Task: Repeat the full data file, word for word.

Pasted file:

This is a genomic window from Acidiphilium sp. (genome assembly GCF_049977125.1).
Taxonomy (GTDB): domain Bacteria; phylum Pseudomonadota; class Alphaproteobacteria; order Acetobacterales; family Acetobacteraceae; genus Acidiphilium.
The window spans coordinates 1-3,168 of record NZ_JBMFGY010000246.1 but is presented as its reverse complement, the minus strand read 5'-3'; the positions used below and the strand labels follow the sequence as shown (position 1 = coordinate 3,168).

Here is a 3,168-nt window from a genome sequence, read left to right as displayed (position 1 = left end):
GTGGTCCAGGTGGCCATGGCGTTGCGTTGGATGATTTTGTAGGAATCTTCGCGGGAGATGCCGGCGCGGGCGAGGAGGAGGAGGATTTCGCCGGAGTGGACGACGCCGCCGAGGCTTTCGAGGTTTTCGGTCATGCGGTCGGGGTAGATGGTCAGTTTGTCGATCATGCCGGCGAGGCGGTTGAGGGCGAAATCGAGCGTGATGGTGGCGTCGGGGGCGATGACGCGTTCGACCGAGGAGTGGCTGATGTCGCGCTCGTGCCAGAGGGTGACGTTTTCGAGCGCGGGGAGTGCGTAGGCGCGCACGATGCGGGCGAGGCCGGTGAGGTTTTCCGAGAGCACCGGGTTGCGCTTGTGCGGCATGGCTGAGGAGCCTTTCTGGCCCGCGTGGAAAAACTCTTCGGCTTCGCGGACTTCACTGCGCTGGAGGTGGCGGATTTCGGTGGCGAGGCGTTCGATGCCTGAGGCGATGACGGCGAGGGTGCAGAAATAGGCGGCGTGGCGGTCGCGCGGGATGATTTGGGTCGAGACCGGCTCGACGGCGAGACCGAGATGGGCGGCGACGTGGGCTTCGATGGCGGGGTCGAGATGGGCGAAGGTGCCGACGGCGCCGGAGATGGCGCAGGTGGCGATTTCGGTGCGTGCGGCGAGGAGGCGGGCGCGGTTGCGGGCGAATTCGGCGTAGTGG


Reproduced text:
This is a genomic window from Acidiphilium sp. (genome assembly GCF_049977125.1).
Taxonomy (GTDB): domain Bacteria; phylum Pseudomonadota; class Alphaproteobacteria; order Acetobacterales; family Acetobacteraceae; genus Acidiphilium.
The window spans coordinates 1-3,168 of record NZ_JBMFGY010000246.1 but is presented as its reverse complement, the minus strand read 5'-3'; the positions used below and the strand labels follow the sequence as shown (position 1 = coordinate 3,168).

Here is a 3,168-nt window from a genome sequence, read left to right as displayed (position 1 = left end):
GTGGTCCAGGTGGCCATGGCGTTGCGTTGGATGATTTTGTAGGAATCTTCGCGGGAGATGCCGGCGCGGGCGAGGAGGAGGAGGATTTCGCCGGAGTGGACGACGCCGCCGAGGCTTTCGAGGTTTTCGGTCATGCGGTCGGGGTAGATGGTCAGTTTGTCGATCATGCCGGCGAGGCGGTTGAGGGCGAAATCGAGCGTGATGGTGGCGTCGGGGGCGATGACGCGTTCGACCGAGGAGTGGCTGATGTCGCGCTCGTGCCAGAGGGTGACGTTTTCGAGCGCGGGGAGTGCGTAGGCGCGCACGATGCGGGCGAGGCCGGTGAGGTTTTCCGAGAGCACCGGGTTGCGCTTGTGCGGCATGGCTGAGGAGCCTTTCTGGCCCGCGTGGAAAAACTCTTCGGCTTCGCGGACTTCACTGCGCTGGAGGTGGCGGATTTCGGTGGCGAGGCGTTCGATGCCTGAGGCGATGACGGCGAGGGTGCAGAAATAGGCGGCGTGGCGGTCGCGCGGGATGATTTGGGTCGAGACCGGCTCGACGGCGAGACCGAGATGGGCGGCGACGTGGGCTTCGATGGCGGGGTCGAGATGGGCGAAGGTGCCGACGGCGCCGGAGATGGCGCAGGTGGCGATTTCGGTGCGTGCGGCGAGGAGGCGGGCGCGGTTGCGGGCGAATTCGGCGTAGTGG